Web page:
Independent Contractors and Self-Employed

Independent Contractors and Self-Employed

Information on this website applies ONLY to the unique Social Security (Old Age-Survivor-Disability Insurance, “OASDI”) and Medicare (Health Insurance, “HI”) coverage and Federal Insurance Contribution Act (“FICA”) tax obligations that pertain SOLELY to state and local government employees. 

The information below contains basic information that applies to independent contractors who provide services to public sector employers.  For more detailed information, please go to both the U.S. Social Security Administration’s and the U.S. Internal Revenue Service’s websites.

The factors of a job arrangement or business venture that may show an individual is an independent contractor include:

  • The worker makes a profit or may suffer a loss;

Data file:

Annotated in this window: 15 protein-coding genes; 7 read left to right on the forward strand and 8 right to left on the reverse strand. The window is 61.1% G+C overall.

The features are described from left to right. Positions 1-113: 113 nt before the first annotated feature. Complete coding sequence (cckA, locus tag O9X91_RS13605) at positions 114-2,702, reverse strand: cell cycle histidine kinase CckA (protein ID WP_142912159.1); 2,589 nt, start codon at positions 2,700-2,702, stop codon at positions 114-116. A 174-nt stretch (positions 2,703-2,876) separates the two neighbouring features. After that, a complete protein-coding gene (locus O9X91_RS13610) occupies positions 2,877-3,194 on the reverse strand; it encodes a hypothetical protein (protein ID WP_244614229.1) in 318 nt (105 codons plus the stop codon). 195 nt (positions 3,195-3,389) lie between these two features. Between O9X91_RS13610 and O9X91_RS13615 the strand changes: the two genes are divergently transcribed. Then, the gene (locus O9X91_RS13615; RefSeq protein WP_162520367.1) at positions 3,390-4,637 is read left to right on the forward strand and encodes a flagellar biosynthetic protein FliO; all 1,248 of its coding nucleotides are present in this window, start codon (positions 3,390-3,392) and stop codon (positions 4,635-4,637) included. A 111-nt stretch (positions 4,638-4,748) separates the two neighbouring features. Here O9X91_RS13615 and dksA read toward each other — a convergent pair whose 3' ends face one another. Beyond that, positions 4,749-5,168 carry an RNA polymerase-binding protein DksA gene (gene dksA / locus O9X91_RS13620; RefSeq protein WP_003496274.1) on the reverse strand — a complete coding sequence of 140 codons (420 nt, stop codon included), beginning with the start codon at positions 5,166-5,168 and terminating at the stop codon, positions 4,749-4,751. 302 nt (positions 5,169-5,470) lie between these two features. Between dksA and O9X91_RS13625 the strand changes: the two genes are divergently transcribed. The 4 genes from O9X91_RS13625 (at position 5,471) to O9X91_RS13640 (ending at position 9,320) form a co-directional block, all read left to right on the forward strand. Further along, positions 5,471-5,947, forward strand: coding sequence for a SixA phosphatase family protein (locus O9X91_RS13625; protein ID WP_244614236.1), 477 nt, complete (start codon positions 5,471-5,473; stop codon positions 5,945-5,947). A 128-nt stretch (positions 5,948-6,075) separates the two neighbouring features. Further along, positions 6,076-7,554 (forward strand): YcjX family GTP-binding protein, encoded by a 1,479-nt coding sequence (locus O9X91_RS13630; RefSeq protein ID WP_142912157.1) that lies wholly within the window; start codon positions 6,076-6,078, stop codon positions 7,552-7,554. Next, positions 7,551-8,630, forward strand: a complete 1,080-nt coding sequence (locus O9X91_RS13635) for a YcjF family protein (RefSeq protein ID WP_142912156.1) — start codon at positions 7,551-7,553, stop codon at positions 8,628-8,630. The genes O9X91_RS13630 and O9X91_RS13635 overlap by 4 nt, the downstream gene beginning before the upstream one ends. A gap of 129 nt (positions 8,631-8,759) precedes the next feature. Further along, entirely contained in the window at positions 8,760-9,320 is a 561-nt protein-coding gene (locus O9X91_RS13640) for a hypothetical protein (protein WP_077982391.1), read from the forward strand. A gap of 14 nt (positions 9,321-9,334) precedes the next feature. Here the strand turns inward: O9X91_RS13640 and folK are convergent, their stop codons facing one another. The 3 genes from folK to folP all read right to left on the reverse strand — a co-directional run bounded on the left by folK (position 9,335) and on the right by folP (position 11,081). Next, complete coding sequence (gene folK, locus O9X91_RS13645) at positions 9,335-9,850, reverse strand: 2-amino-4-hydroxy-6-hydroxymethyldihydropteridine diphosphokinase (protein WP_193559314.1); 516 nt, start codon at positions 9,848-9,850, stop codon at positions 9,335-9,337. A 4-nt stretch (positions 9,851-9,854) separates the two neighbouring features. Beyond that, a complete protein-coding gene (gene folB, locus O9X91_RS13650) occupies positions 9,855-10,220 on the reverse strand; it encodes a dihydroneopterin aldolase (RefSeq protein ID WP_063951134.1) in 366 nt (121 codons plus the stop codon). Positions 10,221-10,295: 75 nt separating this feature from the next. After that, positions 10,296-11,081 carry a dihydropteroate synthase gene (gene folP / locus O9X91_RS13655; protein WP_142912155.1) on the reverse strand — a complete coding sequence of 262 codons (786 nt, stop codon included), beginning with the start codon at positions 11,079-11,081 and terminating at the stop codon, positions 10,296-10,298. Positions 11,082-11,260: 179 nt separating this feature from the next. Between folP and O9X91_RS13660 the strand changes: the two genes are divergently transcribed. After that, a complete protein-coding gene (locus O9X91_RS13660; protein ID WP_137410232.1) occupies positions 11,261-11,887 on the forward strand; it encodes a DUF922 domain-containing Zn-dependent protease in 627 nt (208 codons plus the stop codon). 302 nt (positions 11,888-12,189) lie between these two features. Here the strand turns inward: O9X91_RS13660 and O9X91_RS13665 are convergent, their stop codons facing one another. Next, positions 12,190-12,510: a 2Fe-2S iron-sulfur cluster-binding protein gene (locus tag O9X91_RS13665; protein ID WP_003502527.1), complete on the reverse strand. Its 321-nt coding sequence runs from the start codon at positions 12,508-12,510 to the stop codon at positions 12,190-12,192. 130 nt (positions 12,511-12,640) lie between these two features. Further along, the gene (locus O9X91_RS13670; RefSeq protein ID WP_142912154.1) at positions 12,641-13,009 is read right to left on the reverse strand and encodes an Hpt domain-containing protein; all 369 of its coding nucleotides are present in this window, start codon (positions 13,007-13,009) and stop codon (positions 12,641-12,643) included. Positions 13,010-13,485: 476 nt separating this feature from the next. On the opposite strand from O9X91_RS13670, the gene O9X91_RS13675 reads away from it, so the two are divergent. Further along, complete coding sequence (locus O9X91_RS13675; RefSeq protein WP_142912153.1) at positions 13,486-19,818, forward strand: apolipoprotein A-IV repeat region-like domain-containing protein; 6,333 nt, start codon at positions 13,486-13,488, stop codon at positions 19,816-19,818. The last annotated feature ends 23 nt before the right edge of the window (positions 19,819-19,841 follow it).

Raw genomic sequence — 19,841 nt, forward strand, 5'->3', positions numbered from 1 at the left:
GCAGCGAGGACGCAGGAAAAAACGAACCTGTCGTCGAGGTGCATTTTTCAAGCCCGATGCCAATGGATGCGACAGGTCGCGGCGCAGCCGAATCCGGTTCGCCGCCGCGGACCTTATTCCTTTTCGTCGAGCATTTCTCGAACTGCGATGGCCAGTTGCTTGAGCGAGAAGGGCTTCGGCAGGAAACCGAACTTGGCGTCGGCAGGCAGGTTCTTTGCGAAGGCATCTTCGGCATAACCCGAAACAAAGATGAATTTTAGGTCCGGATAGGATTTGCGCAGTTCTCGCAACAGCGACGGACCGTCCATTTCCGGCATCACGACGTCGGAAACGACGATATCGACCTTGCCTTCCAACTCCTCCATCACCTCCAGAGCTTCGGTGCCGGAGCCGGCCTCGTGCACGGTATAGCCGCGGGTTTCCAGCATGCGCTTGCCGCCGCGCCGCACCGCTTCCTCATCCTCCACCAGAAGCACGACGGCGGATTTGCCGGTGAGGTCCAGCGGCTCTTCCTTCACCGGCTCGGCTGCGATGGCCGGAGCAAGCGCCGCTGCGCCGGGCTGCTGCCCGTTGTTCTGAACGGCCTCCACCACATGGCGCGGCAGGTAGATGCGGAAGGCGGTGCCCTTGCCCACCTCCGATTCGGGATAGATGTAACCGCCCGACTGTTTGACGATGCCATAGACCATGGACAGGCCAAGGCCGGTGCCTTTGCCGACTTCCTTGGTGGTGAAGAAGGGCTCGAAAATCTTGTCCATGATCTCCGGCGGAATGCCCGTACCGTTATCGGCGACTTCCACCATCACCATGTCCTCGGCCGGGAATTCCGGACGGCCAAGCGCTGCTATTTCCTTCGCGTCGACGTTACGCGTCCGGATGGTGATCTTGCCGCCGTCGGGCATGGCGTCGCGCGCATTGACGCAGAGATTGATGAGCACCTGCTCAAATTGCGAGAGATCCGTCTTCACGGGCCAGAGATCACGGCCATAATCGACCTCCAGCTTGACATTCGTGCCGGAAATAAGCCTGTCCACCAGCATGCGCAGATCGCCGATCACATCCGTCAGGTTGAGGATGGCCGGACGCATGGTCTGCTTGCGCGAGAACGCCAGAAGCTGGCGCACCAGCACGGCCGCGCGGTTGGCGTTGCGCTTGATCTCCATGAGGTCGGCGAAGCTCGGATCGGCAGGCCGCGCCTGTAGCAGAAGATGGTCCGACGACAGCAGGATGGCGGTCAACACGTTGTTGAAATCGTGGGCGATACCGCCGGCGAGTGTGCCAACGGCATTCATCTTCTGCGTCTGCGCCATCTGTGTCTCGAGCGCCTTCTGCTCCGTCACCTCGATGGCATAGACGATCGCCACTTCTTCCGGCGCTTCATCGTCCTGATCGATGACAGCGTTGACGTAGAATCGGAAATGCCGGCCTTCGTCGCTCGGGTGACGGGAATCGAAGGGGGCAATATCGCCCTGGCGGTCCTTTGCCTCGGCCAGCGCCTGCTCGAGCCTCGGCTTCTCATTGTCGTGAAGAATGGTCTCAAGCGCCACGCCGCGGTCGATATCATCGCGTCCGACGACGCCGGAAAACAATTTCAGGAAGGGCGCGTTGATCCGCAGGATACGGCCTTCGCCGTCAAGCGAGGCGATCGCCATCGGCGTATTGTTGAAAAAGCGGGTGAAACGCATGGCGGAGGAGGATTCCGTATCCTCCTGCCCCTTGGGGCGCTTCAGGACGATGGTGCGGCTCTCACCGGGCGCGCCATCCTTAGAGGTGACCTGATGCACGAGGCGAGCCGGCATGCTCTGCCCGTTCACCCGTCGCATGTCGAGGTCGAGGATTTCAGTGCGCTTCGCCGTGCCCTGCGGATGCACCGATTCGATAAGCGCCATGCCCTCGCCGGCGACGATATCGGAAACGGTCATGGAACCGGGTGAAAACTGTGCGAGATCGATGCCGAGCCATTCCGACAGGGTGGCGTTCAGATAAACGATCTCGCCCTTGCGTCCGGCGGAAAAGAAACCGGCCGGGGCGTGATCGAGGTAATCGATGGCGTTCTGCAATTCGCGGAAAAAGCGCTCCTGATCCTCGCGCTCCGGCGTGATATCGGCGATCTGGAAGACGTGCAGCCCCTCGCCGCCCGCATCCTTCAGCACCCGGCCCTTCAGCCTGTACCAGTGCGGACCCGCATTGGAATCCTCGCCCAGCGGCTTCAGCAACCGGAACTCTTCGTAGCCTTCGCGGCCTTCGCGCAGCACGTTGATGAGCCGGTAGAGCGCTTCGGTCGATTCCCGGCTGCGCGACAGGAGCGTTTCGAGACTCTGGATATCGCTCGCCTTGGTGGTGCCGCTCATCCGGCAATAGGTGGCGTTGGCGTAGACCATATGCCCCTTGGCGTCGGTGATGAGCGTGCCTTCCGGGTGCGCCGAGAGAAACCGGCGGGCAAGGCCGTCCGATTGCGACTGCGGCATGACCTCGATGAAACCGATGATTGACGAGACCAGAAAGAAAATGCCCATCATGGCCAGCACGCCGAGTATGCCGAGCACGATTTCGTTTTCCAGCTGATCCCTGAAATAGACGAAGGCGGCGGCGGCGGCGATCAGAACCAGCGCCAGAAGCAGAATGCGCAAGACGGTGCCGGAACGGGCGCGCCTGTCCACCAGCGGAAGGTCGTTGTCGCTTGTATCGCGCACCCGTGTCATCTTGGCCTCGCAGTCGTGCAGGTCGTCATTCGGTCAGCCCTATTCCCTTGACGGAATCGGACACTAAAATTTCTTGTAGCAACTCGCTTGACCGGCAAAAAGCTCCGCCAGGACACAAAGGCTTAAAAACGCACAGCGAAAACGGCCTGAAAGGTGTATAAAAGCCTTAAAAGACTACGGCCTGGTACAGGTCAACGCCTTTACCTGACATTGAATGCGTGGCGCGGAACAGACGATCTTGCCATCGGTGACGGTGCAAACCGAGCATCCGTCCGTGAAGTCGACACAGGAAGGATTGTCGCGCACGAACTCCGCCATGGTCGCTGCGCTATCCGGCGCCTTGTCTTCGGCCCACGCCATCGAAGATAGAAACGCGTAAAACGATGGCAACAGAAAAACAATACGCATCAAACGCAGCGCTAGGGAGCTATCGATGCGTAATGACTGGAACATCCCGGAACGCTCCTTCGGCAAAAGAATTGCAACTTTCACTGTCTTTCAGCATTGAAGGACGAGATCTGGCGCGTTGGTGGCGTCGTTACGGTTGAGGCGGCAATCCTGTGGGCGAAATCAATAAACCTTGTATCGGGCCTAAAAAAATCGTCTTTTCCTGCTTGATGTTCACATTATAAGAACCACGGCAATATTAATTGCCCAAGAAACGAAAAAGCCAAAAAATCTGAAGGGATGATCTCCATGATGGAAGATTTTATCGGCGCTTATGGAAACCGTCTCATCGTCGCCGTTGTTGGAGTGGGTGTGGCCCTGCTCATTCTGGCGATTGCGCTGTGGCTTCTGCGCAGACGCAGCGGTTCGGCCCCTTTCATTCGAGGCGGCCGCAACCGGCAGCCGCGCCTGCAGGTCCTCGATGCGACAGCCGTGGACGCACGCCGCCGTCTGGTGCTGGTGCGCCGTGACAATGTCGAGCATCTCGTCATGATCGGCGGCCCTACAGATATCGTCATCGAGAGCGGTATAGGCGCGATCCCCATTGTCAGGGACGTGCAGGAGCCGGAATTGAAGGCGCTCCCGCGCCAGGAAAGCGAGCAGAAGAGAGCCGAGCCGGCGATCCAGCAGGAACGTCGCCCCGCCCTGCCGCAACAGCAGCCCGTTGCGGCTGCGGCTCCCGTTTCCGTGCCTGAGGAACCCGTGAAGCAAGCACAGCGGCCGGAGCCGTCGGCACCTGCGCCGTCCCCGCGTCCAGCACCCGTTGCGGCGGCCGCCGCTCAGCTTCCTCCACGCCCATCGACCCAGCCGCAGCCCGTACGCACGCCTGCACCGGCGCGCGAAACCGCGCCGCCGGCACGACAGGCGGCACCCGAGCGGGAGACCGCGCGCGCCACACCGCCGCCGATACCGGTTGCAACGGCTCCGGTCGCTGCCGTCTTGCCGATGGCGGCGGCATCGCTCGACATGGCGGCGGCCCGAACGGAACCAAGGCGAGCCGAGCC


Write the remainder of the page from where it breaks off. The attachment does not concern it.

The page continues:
• The worker is hired to complete a certain job and if that job is not completed he/she may be liable for damages;
  • The worker may work for a number of organizations or persons at the same time;
  • The worker advertises to the general public that she/he is available to perform services;
  • The worker pays her/his own expenses, has her/his own work place and equipment

Consequences of Misclassifying a Worker 

If a worker is incorrectly treated as an independent contractor, the worker will be paying both the employer’s and the employee’s share of certain taxes. For the employer, misclassifying a worker as an independent contractor can also result in back taxes, penalties and interest. This error has cost some states and their political subdivisions millions of dollars, thus making it important to determine if workers are independent contractors or employees at the time they are hired.

If the Status of the Worker Cannot be Determined

Where a question exists as to the employment relationship status of a worker, a state or local employer or the worker can bring it to the attention of the Internal Revenue Service (IRS). All pertinent facts relating to the individual’s work arrangement should be obtained and submitted to the IRS on a Form SS-8. When a Form SS-8 is submitted to the IRS, all the facts are analyzed and the determination of the worker’s status is presented to the employer in the form of a written Determination.